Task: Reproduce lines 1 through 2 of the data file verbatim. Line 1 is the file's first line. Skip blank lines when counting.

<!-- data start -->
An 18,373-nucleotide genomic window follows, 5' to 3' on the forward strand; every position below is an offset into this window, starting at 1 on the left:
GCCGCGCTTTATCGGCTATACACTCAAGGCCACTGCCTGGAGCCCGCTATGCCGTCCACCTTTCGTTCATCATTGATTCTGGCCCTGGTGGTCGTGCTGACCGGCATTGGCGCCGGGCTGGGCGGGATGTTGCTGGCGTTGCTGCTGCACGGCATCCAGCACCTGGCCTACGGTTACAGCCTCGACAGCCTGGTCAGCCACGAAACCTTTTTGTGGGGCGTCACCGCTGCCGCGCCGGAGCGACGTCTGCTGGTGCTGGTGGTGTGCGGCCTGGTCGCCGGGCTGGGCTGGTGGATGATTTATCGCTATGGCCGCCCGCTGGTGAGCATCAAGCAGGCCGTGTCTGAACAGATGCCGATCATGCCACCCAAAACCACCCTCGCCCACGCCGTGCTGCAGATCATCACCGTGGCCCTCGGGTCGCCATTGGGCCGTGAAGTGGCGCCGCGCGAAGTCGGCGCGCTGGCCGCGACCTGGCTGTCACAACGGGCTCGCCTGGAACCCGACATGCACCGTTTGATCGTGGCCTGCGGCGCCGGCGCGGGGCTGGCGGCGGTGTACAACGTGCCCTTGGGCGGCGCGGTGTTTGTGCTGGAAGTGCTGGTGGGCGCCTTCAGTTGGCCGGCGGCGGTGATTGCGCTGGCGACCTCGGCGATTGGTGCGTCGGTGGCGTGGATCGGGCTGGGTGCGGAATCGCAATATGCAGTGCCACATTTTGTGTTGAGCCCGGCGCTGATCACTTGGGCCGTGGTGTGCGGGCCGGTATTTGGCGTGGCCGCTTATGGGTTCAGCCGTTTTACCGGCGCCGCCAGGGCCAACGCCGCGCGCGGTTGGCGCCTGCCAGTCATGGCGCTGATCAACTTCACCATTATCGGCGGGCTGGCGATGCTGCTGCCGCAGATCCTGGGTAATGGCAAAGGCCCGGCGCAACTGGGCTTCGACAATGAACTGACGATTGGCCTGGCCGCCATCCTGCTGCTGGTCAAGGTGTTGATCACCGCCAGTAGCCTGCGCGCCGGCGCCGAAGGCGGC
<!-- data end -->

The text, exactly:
An 18,373-nucleotide genomic window follows, 5' to 3' on the forward strand; every position below is an offset into this window, starting at 1 on the left:
GCCGCGCTTTATCGGCTATACACTCAAGGCCACTGCCTGGAGCCCGCTATGCCGTCCACCTTTCGTTCATCATTGATTCTGGCCCTGGTGGTCGTGCTGACCGGCATTGGCGCCGGGCTGGGCGGGATGTTGCTGGCGTTGCTGCTGCACGGCATCCAGCACCTGGCCTACGGTTACAGCCTCGACAGCCTGGTCAGCCACGAAACCTTTTTGTGGGGCGTCACCGCTGCCGCGCCGGAGCGACGTCTGCTGGTGCTGGTGGTGTGCGGCCTGGTCGCCGGGCTGGGCTGGTGGATGATTTATCGCTATGGCCGCCCGCTGGTGAGCATCAAGCAGGCCGTGTCTGAACAGATGCCGATCATGCCACCCAAAACCACCCTCGCCCACGCCGTGCTGCAGATCATCACCGTGGCCCTCGGGTCGCCATTGGGCCGTGAAGTGGCGCCGCGCGAAGTCGGCGCGCTGGCCGCGACCTGGCTGTCACAACGGGCTCGCCTGGAACCCGACATGCACCGTTTGATCGTGGCCTGCGGCGCCGGCGCGGGGCTGGCGGCGGTGTACAACGTGCCCTTGGGCGGCGCGGTGTTTGTGCTGGAAGTGCTGGTGGGCGCCTTCAGTTGGCCGGCGGCGGTGATTGCGCTGGCGACCTCGGCGATTGGTGCGTCGGTGGCGTGGATCGGGCTGGGTGCGGAATCGCAATATGCAGTGCCACATTTTGTGTTGAGCCCGGCGCTGATCACTTGGGCCGTGGTGTGCGGGCCGGTATTTGGCGTGGCCGCTTATGGGTTCAGCCGTTTTACCGGCGCCGCCAGGGCCAACGCCGCGCGCGGTTGGCGCCTGCCAGTCATGGCGCTGATCAACTTCACCATTATCGGCGGGCTGGCGATGCTGCTGCCGCAGATCCTGGGTAATGGCAAAGGCCCGGCGCAACTGGGCTTCGACAATGAACTGACGATTGGCCTGGCCGCCATCCTGCTGCTGGTCAAGGTGTTGATCACCGCCAGTAGCCTGCGCGCCGGCGCCGAAGGCGGC